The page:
The Students’ Association Senate recently passed a nonbinding resolution prohibiting the use of SA funds for political causes. While the Senate may have thought it was promoting fairness with this resolution, it has the potential to deal a severe blow to campus activism.

First and foremost, we must make a distinction between party activism and political activism. Party organizations such as the College Democrats and College Republicans are not SA Funded, and SA Funded groups cannot endorse candidates for office. This system makes perfect sense and does not need to be changed. Political activism, on the other hand, can take a variety of different forms, and is generally thought to include many of the social issues that campus groups regularly address. It is worrying that the Senate’s definition of ‘political” is potentially quite broad. The text of the resolution simply says that no ‘activity SAAC deems to be political in nature” may be funded. Such vague language gives far too much power to the SA Appropriations Committee, and sets the stage for arbitrary decisions. If Amnesty International’s humanitarian letter-writing campaign can have its funding revoked for being too ‘political,” as has already happened, then what is preventing SAAC from revoking the funding of any of the various campaigns and causes that student activist groups promote?

The Senate is attempting to reduce funding for political activity because it believes the fees paid by students should not be used to fund causes that they might oppose. But even if such scenarios occur frequently, the fact remains that all students have equal access to funds. Any potential fairness problem can just as easily be solved through more activism instead of less. If you disagree with a particular event or campaign, hold your own. That way a healthy atmosphere of college activism will be maintained, and students will be exposed to differing viewpoints, forcing them to think critically and make up their own minds. Before the passage of the Senate’s resolution, the only students who lost out financially were the ones who were too apathetic to become involved. While there is no shortage of apathetic students, it is not worth shortchanging campus activism in order to please them.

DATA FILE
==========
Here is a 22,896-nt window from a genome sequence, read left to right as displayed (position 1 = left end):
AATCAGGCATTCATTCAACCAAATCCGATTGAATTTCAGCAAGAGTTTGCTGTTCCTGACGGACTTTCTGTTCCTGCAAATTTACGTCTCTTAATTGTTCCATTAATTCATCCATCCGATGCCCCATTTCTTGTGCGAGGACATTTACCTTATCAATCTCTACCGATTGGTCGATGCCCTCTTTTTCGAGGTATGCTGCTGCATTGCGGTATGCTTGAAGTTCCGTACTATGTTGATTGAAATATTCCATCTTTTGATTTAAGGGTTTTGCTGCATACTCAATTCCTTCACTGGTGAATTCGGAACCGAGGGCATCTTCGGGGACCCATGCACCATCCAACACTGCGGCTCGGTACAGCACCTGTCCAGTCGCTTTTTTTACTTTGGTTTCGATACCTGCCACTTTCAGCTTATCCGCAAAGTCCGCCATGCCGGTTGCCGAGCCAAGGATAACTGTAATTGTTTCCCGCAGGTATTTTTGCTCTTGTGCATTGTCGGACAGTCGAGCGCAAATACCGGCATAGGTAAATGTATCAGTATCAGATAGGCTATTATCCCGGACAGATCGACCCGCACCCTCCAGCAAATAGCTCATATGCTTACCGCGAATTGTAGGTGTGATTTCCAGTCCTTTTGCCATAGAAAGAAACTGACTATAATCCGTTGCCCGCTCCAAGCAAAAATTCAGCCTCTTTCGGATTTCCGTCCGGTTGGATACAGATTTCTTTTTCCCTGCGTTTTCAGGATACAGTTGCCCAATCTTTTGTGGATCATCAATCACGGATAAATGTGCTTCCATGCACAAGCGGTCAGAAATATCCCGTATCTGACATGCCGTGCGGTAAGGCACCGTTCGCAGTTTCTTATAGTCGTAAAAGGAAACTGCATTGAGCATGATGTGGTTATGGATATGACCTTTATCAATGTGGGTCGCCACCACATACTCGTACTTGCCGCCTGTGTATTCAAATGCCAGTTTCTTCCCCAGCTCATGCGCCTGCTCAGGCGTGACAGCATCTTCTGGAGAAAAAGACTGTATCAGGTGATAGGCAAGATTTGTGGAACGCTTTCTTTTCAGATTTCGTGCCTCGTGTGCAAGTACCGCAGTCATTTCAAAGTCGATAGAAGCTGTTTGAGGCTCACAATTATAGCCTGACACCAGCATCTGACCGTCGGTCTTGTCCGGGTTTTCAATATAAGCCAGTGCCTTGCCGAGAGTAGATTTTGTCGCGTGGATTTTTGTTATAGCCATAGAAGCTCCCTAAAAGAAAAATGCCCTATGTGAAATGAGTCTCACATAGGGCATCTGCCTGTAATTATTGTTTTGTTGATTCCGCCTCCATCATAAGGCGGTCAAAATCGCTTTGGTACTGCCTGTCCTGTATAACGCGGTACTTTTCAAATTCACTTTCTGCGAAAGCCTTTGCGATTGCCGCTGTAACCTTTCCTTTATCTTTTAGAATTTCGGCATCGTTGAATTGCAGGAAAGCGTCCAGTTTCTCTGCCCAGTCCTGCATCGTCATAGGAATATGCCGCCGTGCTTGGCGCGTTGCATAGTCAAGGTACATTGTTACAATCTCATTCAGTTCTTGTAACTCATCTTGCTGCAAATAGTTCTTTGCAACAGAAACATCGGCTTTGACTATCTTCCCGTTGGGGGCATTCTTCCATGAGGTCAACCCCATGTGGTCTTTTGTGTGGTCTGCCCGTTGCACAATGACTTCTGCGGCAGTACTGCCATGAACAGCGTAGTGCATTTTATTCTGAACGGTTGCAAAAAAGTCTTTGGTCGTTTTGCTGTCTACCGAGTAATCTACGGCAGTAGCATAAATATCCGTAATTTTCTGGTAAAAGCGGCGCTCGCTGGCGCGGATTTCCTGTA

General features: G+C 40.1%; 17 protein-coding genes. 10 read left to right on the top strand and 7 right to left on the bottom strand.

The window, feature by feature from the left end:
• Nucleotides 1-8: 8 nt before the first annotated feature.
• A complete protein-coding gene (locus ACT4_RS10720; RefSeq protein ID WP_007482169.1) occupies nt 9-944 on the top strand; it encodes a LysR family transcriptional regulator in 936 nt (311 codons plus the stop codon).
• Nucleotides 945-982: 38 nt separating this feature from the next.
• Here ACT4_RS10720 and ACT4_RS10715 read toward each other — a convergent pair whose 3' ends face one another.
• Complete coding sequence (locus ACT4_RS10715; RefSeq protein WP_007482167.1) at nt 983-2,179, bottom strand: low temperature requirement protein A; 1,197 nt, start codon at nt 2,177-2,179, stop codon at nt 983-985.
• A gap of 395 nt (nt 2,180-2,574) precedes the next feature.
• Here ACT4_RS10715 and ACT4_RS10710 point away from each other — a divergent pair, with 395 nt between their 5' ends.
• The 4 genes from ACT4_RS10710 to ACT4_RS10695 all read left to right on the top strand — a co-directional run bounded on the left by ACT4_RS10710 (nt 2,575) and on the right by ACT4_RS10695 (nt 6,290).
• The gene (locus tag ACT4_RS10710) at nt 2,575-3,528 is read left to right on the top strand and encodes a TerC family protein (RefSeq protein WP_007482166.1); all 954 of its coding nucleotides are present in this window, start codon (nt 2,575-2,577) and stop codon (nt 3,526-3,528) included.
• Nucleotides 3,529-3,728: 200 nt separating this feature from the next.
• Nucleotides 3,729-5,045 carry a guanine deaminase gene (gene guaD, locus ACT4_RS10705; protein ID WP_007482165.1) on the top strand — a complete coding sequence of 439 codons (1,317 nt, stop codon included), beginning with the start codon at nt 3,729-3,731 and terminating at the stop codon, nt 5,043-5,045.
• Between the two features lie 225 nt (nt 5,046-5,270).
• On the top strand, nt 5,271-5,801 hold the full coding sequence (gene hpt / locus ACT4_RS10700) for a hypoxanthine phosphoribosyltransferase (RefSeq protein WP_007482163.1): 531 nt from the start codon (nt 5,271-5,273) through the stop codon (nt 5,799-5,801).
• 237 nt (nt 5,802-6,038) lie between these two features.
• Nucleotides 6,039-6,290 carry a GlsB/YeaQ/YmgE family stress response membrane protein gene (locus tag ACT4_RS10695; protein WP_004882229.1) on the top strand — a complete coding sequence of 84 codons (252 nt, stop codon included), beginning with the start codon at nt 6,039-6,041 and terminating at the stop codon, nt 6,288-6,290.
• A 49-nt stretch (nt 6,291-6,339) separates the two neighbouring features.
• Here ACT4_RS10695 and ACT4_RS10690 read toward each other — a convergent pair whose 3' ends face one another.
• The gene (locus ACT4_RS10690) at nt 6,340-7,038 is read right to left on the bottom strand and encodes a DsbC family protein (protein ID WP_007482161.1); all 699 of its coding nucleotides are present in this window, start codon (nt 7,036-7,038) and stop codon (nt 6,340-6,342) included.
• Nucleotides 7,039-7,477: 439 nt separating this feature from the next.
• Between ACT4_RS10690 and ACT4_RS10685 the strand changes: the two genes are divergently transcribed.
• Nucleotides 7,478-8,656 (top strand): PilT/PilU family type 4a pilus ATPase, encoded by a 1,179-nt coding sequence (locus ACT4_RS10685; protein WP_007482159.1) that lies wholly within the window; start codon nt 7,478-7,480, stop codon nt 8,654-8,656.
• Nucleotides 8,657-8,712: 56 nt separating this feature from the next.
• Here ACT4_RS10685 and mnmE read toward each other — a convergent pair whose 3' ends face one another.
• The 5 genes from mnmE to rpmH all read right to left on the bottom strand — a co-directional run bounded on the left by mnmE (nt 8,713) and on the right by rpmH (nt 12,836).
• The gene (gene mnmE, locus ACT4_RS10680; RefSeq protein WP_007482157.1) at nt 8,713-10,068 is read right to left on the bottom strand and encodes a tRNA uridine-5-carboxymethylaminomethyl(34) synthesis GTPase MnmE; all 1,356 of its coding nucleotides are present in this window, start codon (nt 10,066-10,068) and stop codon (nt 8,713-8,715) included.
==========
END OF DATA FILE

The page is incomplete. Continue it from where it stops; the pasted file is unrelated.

It has been argued that there is not enough money to go around. This may be true, but the scarcity encourages healthy competition between groups. Groups will be more motivated to put on excellent programs when they know that funding is limited. It is unfair to target activist groups when those are the groups that put on some of the campus’ most relevant and thought-provoking programs. In my time at UR, I have seen many frivolous events that were more interested in amusing the campus than engaging it. Such events will only become more frequent if activism is taken out of the equation. Activists work very hard to make positive changes on campus, whereas student government is very good at taking credit for it. Now student government wants to take away the tool through which a great deal of that positive change is made. This is unacceptable, and students should protest this effort and ensure that the Senate’s motion does not become binding.

Instead of trying to limit campus activism, those concerned about the allocation of SA funds should find causes they support and become involved. Too many students are content to sit back and enjoy the bliss of the campus bubble. But this is a real world with serious problems, and students need to know that there are more important things than entertainment and their own grades. Activism plays an important role on campus, and it can educate just as much as any class.

What is most frustrating about the Senate’s resolution is that it does not make logical sense. For example, I personally do not care for bar nights and would prefer to see that money spent elsewhere. Why has the Senate not introduced a motion prohibiting such expenditures? For almost any expenditure you will be able to find someone who opposes it. The Senate’s reasoning, taken to its logical conclusion, would prevent all programming from being funded. Since I am sure that is not its intention, it stands to reason that this measure is a deliberate attack on student activism and an affirmation of the culture of apathy that exists on this campus.

Spink is a Take Five Scholar.



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